John Mitchell appointed his nephew, Fred, to be his executor under his will. Wasting no time, John died shortly thereafter on June 6, 2009. It was sudden. Fred found out about it from a cousin a few hours later. If Fred wanted to do a good job as executor, it was important he start immediately.
Here is what Fred had to do over the first two days.
John died in hospital. That left his small dog alone at home. Fred had to make immediate arrangements to make sure the dog was safe and taken care of. Fred found a neighbour who was willing to take the dog, at least until a family member could volunteer to give the pooch a home.
The named executor under a person's last will and testament is responsible for arranging the funeral. Fred had to figure out whether John had arranged anything in advance. He asked three or four family members, but no one knew of anything. He went to John's apartment and begged a key from the caretaker. He looked through all of the papers he could find there. He found a copy of the will -- that was a good thing. It was the original and named him. He did not find anything that would suggest John's final wishes. There was nothing to suggest John had prearranged a funeral.
Fred spoke to John's sister, Fred's aunt, and she was helpful. She suggested her brother would likely have been content with cremation, and that the ashes of several other family members had been interred at the same cemetery. That seemed to make sense. She volunteered to go to a funeral home with John and help him make the necessary arrangements.
First, Fred had to go the hospital and collect John's wallet and key chain.
The people at the funeral home were helpful. It is what they do. Fred wished he had gone there sooner. They made arrangements to pick up the body. They helped complete all of the details relating to the service. They helped Fred and his aunt pick out an urn. They made arrangements to get him a "funeral director's certificate of death."
Fred's aunt paid for everything, and Fred said he would make arrangements to have her reimbursed from her brother's estate at the earliest opportunity.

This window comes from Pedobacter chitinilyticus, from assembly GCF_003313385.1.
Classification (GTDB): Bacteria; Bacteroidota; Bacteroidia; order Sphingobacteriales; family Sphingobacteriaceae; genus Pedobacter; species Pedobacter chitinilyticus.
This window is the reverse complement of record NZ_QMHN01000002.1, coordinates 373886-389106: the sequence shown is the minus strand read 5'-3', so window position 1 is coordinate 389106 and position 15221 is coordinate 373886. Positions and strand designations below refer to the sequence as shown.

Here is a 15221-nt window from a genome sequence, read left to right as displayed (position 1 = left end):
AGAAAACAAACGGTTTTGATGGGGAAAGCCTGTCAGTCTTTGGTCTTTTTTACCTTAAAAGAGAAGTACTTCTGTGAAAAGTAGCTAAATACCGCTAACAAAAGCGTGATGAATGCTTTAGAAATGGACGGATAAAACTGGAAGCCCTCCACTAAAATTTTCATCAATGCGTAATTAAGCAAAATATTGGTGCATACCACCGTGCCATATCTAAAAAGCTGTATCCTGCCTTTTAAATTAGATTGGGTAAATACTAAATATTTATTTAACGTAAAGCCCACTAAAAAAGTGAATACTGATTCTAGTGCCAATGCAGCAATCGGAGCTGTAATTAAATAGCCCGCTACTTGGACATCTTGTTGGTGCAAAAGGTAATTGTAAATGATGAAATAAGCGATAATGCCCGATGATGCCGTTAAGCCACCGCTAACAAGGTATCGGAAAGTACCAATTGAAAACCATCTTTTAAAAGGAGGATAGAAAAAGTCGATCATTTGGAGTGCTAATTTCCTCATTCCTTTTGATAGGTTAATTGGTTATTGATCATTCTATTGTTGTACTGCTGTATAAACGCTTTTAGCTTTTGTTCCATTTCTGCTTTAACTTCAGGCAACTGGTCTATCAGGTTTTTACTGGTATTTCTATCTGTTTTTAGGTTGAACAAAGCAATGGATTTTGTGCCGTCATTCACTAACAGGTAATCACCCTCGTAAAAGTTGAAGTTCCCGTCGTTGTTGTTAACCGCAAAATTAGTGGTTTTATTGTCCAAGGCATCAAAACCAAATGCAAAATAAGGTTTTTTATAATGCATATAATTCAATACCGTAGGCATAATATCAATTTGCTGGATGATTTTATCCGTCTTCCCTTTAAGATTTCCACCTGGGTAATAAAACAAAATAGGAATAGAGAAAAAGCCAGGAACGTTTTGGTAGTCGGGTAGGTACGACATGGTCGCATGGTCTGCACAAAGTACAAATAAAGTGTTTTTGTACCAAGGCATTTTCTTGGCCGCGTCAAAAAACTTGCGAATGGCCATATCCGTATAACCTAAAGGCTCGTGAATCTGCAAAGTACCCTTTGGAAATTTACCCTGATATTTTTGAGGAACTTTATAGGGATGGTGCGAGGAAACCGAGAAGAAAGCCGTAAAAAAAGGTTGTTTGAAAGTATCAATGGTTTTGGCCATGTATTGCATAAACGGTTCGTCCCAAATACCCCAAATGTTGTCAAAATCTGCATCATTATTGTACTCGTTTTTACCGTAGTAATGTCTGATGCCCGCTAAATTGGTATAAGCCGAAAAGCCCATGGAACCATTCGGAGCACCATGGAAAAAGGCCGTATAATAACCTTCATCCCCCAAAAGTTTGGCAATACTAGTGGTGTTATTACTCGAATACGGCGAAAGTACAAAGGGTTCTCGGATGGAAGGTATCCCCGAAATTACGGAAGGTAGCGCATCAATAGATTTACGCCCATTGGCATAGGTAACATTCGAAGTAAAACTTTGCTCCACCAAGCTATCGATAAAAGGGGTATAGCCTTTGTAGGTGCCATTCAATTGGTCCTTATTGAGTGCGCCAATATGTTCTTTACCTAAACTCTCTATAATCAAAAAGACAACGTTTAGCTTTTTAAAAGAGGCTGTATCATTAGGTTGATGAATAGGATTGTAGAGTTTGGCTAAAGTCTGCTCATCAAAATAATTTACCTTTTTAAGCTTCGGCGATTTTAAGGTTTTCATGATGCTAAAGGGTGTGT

Everything seemed well in hand. A day later, Fred looked at his uncle's key chain and realized the car was missing. John had been stricken in a public place and the car was likely in a parkade somewhere. Fred called for volunteers and three nephews made the rounds until they found the car, parked on the street and covered in parking tickets.
There is a lot to be done in the first 48 hours after a person's death. If a friend or family member has named you as an executor, you will be in charge.
What should you do? First of all, bear in mind every situation is different. Here is a fast checklist of things that should be addressed.
First, rescue anyone or anything that needs to be rescued. Pets? Fish? Children?
Second, phone anyone who might need or want to know. That means family, friends, landlords, neighbours, and the like.
Third, arrange for the body and for the funeral. Prearrangements? Obituary?
Fourth, collect things that are important. Your initial focus should be on getting the keys, the wallet and the will. The will is important. Try to get the original. It gives you your authority as executor. You should also look for bank statements, tax returns and the like. Those can wait, but you are there anyways.
Fifth, protect whatever has to be protected. Find the car. Lock the house. Cancel the credit cards. Have the bank freeze the bank accounts. It is your job to make sure things do not walk away or get lost.
It is a lot of work, but family will often jump in. That is fine. Everyone pulls together in times of crises. Generally, it is appropriate to let them.
Fred and his situation are real. Names, details, and dates have been changed to protect the confidentiality of the family.
John E. S. Poyser is a Winnipeg lawyer with the Wealth and Estate Law Group. Contact him at 947-6801 or email@example.com